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MLS launches ‘elite competition’ in wake of U.S. Soccer academy cuts

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Major League Soccer has announced a new league for boys academies, hours after U.S. Soccer announced its decision to eliminate its Development Academies for boys and girls due to financial worries brought about by the coronavirus pandemic.

Pivotally, MLS is latching onto an opportunity by inviting both MLS Academies and non-MLS Academies affected by the USSF’s decision.

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“The competition will include league season matches and both regional and national tournaments with international teams,” reads a press release. “It will also expand coaching education and improve the approach to player identification to ensure top players have the opportunity to participate in a high-level development environment.”

MLS Academies further taking the lead in youth soccer would be a new and interesting step as the clubs are challenged by a growing Elite Clubs National League.

Soccer Wars, Pt. III: The Youth Movement.

Youth soccer has become big, big business and MLS has proved adept at increasing the value of its franchises. Putting this under its wing is a savvy, opportunistic decision.

The league could opt to focus on the U-16 and U-18 divisions in order to maximize what it can do with the youth player assets.

It will also be interesting to see if MLS plans to include members leagues in its “Homegrown” pool, and a source tells me that the new competition is news to at least some MLS academies. Clearly early days.

U.S. Soccer terminates Development Academy for boys and girls

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Tuesday’s report is now confirmed: The U.S. Soccer Federation has terminated its Development Academy after 13 years, calling it “a difficult financial decision.”

The federation says the decision is an effect of the coronavirus pandemic, which has “resulted in a financial situation that does not allow for the continuation of the Development Academy program into the future.”

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It affects both the boys and girls sides of the aisle. So what does that mean for the future?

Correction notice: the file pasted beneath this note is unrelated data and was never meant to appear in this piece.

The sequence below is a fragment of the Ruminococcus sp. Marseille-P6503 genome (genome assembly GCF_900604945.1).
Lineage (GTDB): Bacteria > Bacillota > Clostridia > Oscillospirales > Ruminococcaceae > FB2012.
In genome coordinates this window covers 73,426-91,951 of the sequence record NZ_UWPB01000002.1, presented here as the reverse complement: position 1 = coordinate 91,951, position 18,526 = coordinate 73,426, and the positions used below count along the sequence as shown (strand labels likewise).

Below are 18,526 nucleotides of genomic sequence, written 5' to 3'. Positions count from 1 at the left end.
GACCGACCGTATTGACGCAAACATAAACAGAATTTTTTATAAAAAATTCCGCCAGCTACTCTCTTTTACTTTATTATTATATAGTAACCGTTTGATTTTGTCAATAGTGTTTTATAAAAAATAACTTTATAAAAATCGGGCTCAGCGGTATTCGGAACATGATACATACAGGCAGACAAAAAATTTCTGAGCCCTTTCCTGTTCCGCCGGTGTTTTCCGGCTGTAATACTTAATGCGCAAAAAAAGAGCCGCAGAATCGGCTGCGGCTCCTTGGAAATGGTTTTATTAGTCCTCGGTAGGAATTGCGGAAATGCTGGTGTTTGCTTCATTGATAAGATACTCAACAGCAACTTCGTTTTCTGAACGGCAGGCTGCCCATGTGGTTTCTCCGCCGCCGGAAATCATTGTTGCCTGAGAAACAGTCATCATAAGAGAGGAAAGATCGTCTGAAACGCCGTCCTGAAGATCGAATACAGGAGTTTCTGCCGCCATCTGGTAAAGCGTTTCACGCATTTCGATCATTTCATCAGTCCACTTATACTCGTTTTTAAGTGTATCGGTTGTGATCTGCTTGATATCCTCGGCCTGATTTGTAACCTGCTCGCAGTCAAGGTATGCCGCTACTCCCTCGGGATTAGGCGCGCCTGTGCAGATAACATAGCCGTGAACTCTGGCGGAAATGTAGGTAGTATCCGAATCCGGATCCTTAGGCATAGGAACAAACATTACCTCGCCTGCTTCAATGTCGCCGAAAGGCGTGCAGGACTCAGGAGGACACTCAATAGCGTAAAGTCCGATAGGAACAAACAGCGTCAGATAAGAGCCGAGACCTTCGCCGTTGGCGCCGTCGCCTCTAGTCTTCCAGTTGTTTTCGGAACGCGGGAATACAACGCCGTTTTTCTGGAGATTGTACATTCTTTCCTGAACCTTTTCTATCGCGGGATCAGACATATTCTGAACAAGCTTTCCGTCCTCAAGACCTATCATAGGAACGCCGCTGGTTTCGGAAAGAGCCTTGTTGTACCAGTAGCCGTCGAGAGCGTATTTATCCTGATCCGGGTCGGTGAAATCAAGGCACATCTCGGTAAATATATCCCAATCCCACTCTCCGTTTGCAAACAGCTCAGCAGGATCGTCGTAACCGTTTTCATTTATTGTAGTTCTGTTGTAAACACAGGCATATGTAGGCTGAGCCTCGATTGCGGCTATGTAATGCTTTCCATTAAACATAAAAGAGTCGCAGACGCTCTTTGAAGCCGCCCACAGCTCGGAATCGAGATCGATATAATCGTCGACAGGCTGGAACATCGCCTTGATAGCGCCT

From USSoccer.com:

We know you will have a lot of questions about what this means for the future of your club, and we recognize those concerns.  While we do not have all the answers on what the future will look like across the youth soccer landscape, as the governing body of the sport in the United States we are committed to doing as much as we can to assist during these extremely challenging times.

In the immediate future, we will continue to engage all stakeholders across the youth soccer landscape. At the same time, we will also look to increase our efforts on coaching education as well as being engaged and active in the identification and scouting of youth players across the country for all our National Teams.

It reads like a strictly financial decision in which the federation could not justify keeping staff on the payroll with the DA season canceled for the summer and the Fall restart still in question.

The letter was signed by USSF CEO Will Wilson, sporting director Earnie Stewart, and fed president Cindy Parlow Cone.

Two of three have extensive background in the current youth climate (and Stewart certainly knows plenty).

Parlow Cone was director of coaching for NCFC Youth before ascending to USSF president. Wilson served on the board of directors for North Carolina FC along with USSF board member Steve Malik, who owns the USL side NCFC and NWSL side NC Courage, so there’s youth soccer experience at the DA and ECNL levels amongst others.